Dead Sea region supports bountiful life, business

The Dead Sea, located between Israel and Jordan, appears like an accidental geographic feature. Man has been attracted to, and fascinated by, this inland salt water lake from prehistoric times through biblical history and even more so today.

In September 2011, I had a chance to float in the Dead Sea during a trip with my wife to visit our daughter, who was working in the Israeli West Bank city of Ramallah. Since the Dead Sea is eight times more salty than the ocean, I was buoyed up by the high viscosity, which resembles corn syrup.

My curiosity about the Dead Sea led me to the book, “Living Waters – Myth, History, and Politics of the Dead Sea” by Barbara Kreiger (1988). I learned the Dead Sea sits in a rift valley between two moving plates of Earth’s crust, extending from Turkey through the Middle East to Africa.

The surface of the water sits 1,388 feet below sea level, Earth’s lowest elevation on land. By comparison, Death Valley, Calif., the lowest land in North America, is only 282 feet below sea level.

The Dead Sea is 47 miles long, 11 miles wide and 1,300 feet deep. Geologists theorize three million years ago the Mediterranean Sea periodically flooded the below sea level area between what is now Israel and Jordan, creating a large bay with no outlet. Repeated flooding and water evaporation over a million years left behind salt in the water, which increased the salt concentration.

Eventually, salt deposits 2 miles deep piled up on the lake bottom. Two million years ago the land between the Jordan Valley and the Mediterranean Sea rose, so flooding of the Dead Sea region stopped.

Salt at the bottom of the now isolated lake dissolved to create super-saturated water; hence the salinity became eight times greater than the oceans. The Dead Sea level was balanced between evaporation and inflow from the Jordan River to the north, numerous fresh water springs, and rain falling in local mountains.

In the last 30 years, the sea shoreline has receded 3 feet annually, due to removal of water from the Jordan River for crop irrigation, human consumption and industrial use, which worries environmentalists. Rainfall in Jerusalem, 20 miles to the west, totals 25 inches per year, but only 2 inches of rain falls on the Dead Sea annually.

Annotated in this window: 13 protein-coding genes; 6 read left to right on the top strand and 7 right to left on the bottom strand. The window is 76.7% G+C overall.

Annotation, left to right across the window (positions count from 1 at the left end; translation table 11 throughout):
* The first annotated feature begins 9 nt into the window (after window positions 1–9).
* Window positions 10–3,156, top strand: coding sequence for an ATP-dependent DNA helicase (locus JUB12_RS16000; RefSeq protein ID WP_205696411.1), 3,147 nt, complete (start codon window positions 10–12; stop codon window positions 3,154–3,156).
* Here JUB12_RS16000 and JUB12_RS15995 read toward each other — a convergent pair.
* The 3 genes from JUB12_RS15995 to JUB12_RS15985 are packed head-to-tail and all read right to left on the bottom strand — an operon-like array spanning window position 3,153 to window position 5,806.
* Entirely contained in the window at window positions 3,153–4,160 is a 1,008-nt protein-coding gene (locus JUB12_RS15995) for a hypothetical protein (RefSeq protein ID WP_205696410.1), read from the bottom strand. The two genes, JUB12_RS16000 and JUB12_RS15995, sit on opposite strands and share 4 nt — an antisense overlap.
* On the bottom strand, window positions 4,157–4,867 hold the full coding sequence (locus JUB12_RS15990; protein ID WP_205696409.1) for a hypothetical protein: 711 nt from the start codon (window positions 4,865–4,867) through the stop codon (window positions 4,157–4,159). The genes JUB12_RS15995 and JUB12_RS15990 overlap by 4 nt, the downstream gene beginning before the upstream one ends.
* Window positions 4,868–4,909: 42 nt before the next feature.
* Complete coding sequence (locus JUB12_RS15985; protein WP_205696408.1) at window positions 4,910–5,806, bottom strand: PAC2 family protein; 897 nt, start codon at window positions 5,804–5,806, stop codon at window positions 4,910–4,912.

Average summer temperature in the region of 103 degrees Fahrenheit, coupled with more than 300 cloudless days and health benefits from the sea salts make the Dead Sea a popular vacation destination for travelers and locals. Numerous spas along the Israeli side of the sea offer indoor bathing in Dead Sea water pools, beach access, hot spring mineral pools, Jacuzzi and steam baths, and mud wraps.

Highly prized and regarded Dead Sea mud gathered from springs entering the sea is sold around the world by the Ahava Company for treatment of dry, sensitive skin, anti-aging skin treatments, men’s moisturizers and curing joint pain. An added benefit of being 1,300 feet below sea level is increased air “thickness,” or pressure, which creates more oxygen, so breathing is easier. Likewise, at high elevations above sea level, air becomes thinner. The dense air filters out sun ultraviolet rays, permitting longer exposure in the sun before sun burning.

No fish, crustaceans or seaweed can survive in the high salinity, thus the name, “Dead Sea,” was given several thousand years ago. Some algae and bacteria species thrive in the high salinity.

The high concentration of numerous mineral salts in the water make separation and recovery of minerals profitable compared to recovery from ocean salt. Using evaporation ponds, the Dead Sea Works Company produces potash (potassium chloride) for fertilizer and explosives, raw materials for cosmetics, magnesium metal, deicers, industrial salts, table salt, bromine used in sedatives, and bath salts to treat skin conditions now sold in department stores around the world.

Ten years ago, more than one million tourists visited the Dead Sea to experience health benefits of sunshine, mud baths, floating in the water, hiking, and travelling the route of biblical persons like David, Herod and Jesus